Investing in Human Capital

Sep 25, 2017 | Management and Leadership, Philanthropy Journal, Resources

Nonprofit leaders must be proactive about sustaining their human resources to recruit and retain talent. By empowering staff, engaging supporters and encouraging storytelling, the Duke Lemur Center demonstrates its commitment to its human capital.


Special to the Philanthropy Journal

By Kim Pernicka and Kristy Wasilewski

As a land-grant university, NC State is committed to providing students hands-on, highly-engaged learning opportunities AND to providing research that is of direct, practical use to the fields we work in. Philanthropy Journal proudly presents this series of evidence-based resource articles developed by Dr. Amanda J. Stewart‘s masters level Management of Nonprofit Organizations class. These articles represent a perfect overlap of engaged learning and practical research.

As nonprofit leaders examine their resources and strategize for longevity, it is important to consider the value of all assets – not just financial assets – that contribute to organizations’ purposes. One such asset is human capital, defined as the knowledge and skills that staff contribute to an organization’s mission[1]. According to the Nonprofit Business Advisor, as the sector continues to grow, nonprofit leaders must be proactive about sustaining their human resources to recruit and retain talent.

Durham’s Duke Lemur Center embraces the value of human capital. Development Officer Mary Paisley, who began working at the Center in February, considers herself lucky to be part of such a committed team of individuals. “These people are really passionate about what they do. They care about the mission of the organization. They care about the animals. It’s almost like an extended family,” she said.

The staff’s ability to work cohesively to advance the Center is integral to the organization’s success. The Center’s leadership implements practices to help engage and inspire its employees. Their strategies include:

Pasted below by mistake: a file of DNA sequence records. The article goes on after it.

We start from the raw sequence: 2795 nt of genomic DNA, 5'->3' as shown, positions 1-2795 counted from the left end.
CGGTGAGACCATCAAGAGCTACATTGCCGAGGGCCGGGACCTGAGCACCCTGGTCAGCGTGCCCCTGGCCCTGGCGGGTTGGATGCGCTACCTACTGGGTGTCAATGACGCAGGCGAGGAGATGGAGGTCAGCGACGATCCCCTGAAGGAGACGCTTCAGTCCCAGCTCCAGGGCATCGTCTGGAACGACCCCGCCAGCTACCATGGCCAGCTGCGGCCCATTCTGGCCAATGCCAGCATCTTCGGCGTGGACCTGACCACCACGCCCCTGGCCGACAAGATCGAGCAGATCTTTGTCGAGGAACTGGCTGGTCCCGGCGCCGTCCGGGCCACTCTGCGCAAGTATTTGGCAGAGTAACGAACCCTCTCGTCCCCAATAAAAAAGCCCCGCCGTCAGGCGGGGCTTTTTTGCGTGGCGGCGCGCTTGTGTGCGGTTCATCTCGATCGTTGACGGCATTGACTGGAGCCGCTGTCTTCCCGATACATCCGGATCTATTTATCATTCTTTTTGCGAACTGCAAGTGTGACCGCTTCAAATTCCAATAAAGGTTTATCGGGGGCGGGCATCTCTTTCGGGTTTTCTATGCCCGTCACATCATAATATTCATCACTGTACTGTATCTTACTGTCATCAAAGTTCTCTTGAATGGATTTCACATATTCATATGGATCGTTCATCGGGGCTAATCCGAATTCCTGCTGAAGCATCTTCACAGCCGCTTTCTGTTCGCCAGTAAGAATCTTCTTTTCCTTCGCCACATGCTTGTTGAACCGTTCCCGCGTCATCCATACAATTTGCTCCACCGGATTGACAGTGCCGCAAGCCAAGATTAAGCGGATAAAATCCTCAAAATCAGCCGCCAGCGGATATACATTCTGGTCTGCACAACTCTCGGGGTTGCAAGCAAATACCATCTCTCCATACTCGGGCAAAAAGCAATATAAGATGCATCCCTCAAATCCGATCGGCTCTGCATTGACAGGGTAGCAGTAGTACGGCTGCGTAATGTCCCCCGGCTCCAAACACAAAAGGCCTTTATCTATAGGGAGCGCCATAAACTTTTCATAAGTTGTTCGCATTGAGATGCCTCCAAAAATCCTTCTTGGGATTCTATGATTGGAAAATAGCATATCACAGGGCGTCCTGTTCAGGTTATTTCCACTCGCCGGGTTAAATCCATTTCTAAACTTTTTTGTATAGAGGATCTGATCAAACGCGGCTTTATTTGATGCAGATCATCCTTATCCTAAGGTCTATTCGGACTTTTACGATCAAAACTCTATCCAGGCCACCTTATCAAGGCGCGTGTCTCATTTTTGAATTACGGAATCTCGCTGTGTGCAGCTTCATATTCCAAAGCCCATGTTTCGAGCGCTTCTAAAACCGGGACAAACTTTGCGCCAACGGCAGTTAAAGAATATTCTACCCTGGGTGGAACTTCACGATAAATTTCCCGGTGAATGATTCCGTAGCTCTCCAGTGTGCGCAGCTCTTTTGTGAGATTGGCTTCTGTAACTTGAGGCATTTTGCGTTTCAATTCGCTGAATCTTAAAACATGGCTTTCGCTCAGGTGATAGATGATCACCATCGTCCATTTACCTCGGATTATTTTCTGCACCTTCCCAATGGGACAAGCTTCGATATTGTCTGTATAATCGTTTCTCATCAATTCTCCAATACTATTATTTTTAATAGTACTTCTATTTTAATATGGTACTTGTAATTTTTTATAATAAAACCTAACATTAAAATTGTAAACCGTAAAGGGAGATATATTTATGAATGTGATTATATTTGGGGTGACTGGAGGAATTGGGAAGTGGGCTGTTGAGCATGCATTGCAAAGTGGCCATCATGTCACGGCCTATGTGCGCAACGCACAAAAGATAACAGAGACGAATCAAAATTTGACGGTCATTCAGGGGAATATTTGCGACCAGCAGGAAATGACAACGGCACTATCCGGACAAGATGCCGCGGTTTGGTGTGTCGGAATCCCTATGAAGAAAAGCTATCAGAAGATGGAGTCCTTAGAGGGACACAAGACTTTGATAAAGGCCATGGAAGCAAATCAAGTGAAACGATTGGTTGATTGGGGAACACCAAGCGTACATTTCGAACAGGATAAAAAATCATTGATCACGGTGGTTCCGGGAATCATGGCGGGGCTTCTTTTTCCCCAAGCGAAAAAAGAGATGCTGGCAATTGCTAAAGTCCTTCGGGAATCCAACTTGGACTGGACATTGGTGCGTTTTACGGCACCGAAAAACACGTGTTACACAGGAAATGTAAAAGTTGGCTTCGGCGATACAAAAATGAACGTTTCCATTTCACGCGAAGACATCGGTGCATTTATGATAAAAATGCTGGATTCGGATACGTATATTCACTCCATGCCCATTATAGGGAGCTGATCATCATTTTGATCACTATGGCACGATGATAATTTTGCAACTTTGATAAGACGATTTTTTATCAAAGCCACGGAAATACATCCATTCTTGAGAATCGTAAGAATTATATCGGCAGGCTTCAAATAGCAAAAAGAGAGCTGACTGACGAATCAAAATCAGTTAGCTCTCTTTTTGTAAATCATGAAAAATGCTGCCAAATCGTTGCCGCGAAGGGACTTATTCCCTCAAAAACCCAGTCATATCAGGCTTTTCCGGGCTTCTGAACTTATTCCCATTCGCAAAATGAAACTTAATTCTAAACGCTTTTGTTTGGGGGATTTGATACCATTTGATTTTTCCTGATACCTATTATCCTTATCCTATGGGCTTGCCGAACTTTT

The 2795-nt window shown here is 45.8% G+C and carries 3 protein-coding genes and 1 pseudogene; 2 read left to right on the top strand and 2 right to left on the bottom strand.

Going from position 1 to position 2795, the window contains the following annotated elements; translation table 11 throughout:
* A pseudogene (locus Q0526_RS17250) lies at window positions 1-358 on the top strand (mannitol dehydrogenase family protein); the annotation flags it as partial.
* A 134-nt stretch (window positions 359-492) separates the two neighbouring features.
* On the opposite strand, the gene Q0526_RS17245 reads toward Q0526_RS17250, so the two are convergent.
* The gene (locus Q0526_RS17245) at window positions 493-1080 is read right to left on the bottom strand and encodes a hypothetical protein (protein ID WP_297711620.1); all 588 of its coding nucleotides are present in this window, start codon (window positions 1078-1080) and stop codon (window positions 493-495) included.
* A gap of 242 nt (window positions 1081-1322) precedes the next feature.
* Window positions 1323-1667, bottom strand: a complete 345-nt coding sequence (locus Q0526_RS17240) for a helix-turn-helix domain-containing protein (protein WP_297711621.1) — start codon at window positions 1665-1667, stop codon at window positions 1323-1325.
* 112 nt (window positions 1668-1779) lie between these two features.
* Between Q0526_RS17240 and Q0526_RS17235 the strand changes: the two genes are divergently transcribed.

Empowering staff

Duke Lemur Center Development Officer Mary Paisley

Intimately involved in the day-to-day details, nonprofit staff should be engaged in analyzing and responding to organizational performance, as they can offer fresh perspectives on the nonprofit’s important work[1]. Leaders can call upon staff insights in strategic planning, fund development, program evaluation and messaging. The Duke Lemur Center’s staff meets daily to share updates and anecdotes across the organization; Paisley describes the morning meetings as the most efficient meetings she has been involved in at a work place. She calls upon shared knowledge from the education, research and conservation teams to enhance messaging and to deliver more compelling appeals to supporters.

Additionally, the Center organizes team-building opportunities. These events enable leadership to invest in building relationships and camaraderie among staff, promoting communication among every department of the organization. Team members recently created a friendly Frisbee competition that allowed staff to bond and laugh together outside of their usual roles. Worksite cleanup days offer another purposeful chance for staff to problem-solve in a different environment.

Engaging supporters

Those that truly understand a nonprofit’s mission, vision and community value are an organization’s best advocates. Staff at the Duke Lemur Center are often asked to share their expertise with volunteers, visitors and donors. Tour guides, passionate about their roles, share narratives about the Center’s lemurs to engage visitors. For example, they may describe a successful lemur introduction in which the lemurs began excitedly grooming the air before they could meet. Additionally, research and programmatic staff make time to address specific questions from guests. Paisley says the staff are “very willing to take extra measures to ensure [visitors] feel welcomed and a part of our family… Everyone here is willing to support the effort to keep our supporters engaged and feeling appreciated.”